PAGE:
How Much Exercise is too Much When you Have Fibromyalgia?


Image: Freestockphotos/Armanda Mills

You may have heard that exercise is one of the best things you can do to manage fibromyalgia pain. But if you’ve ever tried to exercise with fibromyalgia, you know that overdoing it can cause painful fibromyalgia flare-ups.

So how do you balance the benefits of exercise with the possibility of making things worse? And exactly how much exercise is too much with fibromyalgia?

How Much Exercise Is Too Much?

We know that exercise has a lot of great effects on the body. It leads to weight-loss, good cardiovascular health, and lower levels of stress. And when it comes to exercising with fibromyalgia, it can actually reduce the amount of pain you feel significantly.

Most doctors will recommend getting good exercise before even prescribing medication for fibromyalgia, and staying active is a huge part of managing fibromyalgia well.

But there is, of course, the danger of triggering a fibro flare up (a sudden increase in the severity of your symptoms) when you exercise too hard.

So when you are trying to get more exercise, you want to make sure you’re not pushing yourself too hard. There are a few ways you can tell if you’re over-exerting yourself. First, when you’re exercising, you don’t want to feel too out of breath.

It’s inevitable that you will have a little trouble catching your breath at first, especially if you’re new to exercising. But the old rule of thumb about exercise is that you want to keep your heart rate at about 50-85% faster than normal. That’s a little over the resting rate, but not enough to trigger a fibro flare up for most people. But if you feel like you’re having an uncomfortable amount of trouble getting enough air, you should take a break.

Essentially, if you feel like you’re exercising too hard, you probably are. Give yourself a chance to catch up. You can slowly increase the intensity of your exercise as you get more experience.

But remember that you probably won’t feel the symptoms of a fibromyalgia flare up coming on until it’s too late to stop it. So make sure you err on the side of caution. Keep things slow through the entire workout and you’ll avoid a painful flare up.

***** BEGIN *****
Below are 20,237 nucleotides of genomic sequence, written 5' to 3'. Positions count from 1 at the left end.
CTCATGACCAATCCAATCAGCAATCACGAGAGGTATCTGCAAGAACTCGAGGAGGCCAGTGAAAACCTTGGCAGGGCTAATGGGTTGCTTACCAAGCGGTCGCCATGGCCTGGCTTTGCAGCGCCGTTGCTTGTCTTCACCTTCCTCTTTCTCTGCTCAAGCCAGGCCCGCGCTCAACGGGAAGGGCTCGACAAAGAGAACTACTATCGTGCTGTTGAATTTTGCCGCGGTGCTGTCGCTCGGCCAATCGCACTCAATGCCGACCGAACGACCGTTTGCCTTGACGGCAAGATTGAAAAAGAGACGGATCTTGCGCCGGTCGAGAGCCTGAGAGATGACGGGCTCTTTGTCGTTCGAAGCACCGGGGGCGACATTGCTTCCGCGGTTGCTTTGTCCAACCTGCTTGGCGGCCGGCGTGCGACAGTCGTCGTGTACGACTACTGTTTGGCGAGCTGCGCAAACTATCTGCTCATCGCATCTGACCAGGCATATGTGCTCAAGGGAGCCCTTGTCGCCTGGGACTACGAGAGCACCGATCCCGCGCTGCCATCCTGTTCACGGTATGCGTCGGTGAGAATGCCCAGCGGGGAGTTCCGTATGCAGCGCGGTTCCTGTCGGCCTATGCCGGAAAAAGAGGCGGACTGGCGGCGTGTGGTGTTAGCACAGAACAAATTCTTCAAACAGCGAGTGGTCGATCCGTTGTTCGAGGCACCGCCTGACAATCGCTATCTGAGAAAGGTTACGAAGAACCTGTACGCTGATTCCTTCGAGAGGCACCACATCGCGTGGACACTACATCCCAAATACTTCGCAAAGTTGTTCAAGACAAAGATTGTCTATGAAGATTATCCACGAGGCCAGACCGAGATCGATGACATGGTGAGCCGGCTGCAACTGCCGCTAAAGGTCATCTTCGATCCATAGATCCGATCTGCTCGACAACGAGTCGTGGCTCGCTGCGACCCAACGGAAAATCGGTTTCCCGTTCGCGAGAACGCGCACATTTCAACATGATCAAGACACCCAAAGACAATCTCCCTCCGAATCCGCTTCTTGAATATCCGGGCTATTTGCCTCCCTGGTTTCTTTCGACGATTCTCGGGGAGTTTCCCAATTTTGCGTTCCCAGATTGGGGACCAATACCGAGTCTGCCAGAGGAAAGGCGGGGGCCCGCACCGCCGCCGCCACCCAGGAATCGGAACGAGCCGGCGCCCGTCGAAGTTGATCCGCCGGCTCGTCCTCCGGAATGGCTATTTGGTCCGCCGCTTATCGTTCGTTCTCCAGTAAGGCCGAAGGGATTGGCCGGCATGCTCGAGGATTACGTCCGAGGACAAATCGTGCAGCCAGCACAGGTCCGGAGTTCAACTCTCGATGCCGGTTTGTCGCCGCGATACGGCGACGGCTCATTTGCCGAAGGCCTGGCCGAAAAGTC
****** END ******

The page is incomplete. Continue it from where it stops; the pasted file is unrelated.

A good way to judge if you’re pushing yourself too hard is to rate your pain on a scale of 1-10, with 1 being a low amount of pain and 10 being high. If you feel like your pain is going over a 6 during a workout, it’s best to stop.

Good Exercises For Fibromyalgia

There is a surprisingly wide array of possibilities when it comes to getting good exercise for fibromyalgia. Here are some of the best options.


Look, just because you need to stay active with fibromyalgia doesn’t mean you need to start training for marathons. Just getting a long walk a few times a week can be plenty of exercise.

The CDC recommends that adults get 30 minutes of walking in five days a week. This is enough to increase your cardiovascular health, lower your blood pressure, and reduce your fibromyalgia pain and stiffness.


One of the best things you can do for you body is to stretch regularly. Regular stretching makes the tissue in your muscles more flexible and healthy, which can reduce the amount of pain they feel.

And it also helps move blood to your muscles, which can reduce the pain and stiffness you feel during a flare up. That makes regular stretching a great exercise to add to any routine.

Water Aerobics

Exercising in a pool is actually a really good exercise for people with fibromyalgia. It’s much easier on your joints than running or walking, which can help you avoid getting sore in tender spots.

But when done correctly, it also helps raise your heart rate enough to be effective in giving you all the benefits of exercise. You can get started, and get some great instruction, by heading to your local fitness club. Most clubs schedule regular water aerobics classes that you’ll be able to join in on.